Reclaiming Georgia’s Food Wastelands

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abandoned shopping cart

If you’re not already familiar with food deserts, it’s a phrase that came out of the United Kingdom during the ’90s. A food desert is an area where families have no access to affordable fruits and vegetables—and other healthy foods—because they live far from a supermarket and don’t have easy access to transportation.

Two million Georgians, including half a million children are trapped in food deserts, because they have nowhere to go in their low-income neighborhoods to shop for reasonably priced, nutritious foods. This is a crisis that occurs in both urban and rural communities.

Access on the surface may seem only an issue of distance and transportation. But we need to acknowledge that a consumer who earns a meager living—even standing within arms distance of a produce bin—still can’t access unaffordable healthy food. There’s neither a matter of personal responsibility nor a choice when large quantities of empty calories will go a lot farther than a bag of fruit.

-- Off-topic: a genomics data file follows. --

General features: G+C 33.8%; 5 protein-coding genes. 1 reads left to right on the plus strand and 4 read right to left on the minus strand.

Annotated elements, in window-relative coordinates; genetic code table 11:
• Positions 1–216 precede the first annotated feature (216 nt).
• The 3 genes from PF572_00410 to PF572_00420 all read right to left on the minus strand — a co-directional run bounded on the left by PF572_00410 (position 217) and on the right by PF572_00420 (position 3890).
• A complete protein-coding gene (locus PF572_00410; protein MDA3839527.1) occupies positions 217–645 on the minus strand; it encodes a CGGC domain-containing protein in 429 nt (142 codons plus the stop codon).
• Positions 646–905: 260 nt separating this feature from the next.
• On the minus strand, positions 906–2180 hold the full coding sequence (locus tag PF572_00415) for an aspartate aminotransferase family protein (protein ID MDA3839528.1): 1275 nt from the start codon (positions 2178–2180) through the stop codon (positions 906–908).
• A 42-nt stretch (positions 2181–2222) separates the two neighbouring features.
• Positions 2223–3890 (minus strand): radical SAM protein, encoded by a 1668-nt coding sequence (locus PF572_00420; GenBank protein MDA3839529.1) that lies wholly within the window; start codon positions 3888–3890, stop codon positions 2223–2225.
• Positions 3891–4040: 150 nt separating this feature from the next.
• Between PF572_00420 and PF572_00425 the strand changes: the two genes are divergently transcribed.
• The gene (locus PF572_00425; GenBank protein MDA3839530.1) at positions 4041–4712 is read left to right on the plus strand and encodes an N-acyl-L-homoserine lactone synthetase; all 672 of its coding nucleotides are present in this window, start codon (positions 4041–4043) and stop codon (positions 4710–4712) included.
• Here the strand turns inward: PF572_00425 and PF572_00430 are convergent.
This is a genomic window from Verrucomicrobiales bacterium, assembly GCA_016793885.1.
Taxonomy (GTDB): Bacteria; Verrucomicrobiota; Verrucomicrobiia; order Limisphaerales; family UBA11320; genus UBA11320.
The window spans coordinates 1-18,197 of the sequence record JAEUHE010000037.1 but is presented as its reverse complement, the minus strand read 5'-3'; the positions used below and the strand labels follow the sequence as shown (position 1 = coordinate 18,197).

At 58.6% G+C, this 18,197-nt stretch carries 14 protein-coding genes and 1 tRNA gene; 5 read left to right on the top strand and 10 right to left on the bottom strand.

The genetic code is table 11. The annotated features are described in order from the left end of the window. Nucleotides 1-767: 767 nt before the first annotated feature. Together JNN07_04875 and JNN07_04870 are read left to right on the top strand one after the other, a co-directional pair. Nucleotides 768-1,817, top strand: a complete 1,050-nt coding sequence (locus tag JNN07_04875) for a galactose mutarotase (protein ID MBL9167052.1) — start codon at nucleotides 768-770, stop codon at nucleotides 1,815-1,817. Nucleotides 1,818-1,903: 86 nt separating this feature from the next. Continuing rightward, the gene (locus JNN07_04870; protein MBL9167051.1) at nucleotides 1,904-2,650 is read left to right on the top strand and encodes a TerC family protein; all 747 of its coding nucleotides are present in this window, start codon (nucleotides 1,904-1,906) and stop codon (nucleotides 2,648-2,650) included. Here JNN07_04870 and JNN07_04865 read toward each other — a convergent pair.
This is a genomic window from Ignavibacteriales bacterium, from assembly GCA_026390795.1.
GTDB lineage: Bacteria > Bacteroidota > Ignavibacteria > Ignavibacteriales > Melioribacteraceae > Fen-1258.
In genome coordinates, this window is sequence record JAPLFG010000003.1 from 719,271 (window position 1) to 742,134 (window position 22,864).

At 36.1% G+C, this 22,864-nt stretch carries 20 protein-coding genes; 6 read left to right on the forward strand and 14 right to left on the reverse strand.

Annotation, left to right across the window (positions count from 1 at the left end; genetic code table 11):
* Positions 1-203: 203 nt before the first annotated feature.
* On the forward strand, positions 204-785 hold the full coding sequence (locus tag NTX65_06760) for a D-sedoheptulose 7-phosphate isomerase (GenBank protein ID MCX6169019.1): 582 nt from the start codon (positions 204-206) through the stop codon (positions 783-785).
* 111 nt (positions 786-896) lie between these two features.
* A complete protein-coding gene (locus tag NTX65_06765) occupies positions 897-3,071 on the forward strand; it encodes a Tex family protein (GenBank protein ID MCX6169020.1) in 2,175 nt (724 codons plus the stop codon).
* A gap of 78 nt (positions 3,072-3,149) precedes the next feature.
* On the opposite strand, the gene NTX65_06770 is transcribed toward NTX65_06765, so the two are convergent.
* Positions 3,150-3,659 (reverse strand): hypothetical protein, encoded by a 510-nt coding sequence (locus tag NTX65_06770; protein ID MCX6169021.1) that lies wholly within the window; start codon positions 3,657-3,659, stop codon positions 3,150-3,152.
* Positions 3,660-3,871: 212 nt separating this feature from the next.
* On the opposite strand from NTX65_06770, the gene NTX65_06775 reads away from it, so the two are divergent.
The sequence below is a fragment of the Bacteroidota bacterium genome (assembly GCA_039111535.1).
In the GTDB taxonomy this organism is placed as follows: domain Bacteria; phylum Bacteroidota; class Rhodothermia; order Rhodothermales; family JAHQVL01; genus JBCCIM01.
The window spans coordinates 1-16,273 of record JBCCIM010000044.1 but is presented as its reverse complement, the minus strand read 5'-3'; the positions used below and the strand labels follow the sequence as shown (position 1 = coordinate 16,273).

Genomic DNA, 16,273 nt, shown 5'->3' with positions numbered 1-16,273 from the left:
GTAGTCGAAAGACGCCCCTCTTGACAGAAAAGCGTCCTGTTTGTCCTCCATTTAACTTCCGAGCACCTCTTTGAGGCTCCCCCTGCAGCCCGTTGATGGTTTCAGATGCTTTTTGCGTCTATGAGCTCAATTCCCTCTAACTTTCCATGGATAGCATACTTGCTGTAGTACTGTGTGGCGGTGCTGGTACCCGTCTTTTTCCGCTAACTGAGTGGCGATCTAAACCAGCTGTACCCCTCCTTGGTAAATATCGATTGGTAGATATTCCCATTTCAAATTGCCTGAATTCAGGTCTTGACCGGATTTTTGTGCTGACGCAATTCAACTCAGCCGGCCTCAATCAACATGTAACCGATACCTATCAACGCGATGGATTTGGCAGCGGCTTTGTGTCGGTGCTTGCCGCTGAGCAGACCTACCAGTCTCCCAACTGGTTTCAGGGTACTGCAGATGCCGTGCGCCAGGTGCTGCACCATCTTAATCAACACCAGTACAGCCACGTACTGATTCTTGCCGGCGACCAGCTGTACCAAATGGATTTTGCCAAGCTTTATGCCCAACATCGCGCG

Suddenly a new term—food swamps—has emerged.

A story in The Augusta Chronicle this weekend, ” ‘Food swamps’ in Augusta lack healthy food,” points out that there are neighborhoods filled with houses and people and convenience stores. But on the food map they appear as large empty patches where residents lack access to healthy foods, which experts say sets them up for obesity and food-related diseases.

Dr. Heidi Blanck, the chief of the Obesity Prevention and Control Branch at the Centers for Disease Control and Prevention, describes food swamps as neighborhoods where the stores selling healthy food such as fresh fruits and vegetables are vastly outnumbered by convenience stores and fast-food restaurants selling unhealthy choices.

Whether they live in food deserts or food swamps, our children are falling prey to obesity issues. The rate of childhood obesity in Georgia is the second highest in the nation.

That’s why Georgia Family Connection Partnership, the Georgia Food Industry Association, and The Food Trust came together to convene the Georgia Supermarket Access Task Force to find ways to improve health and economic development across the state.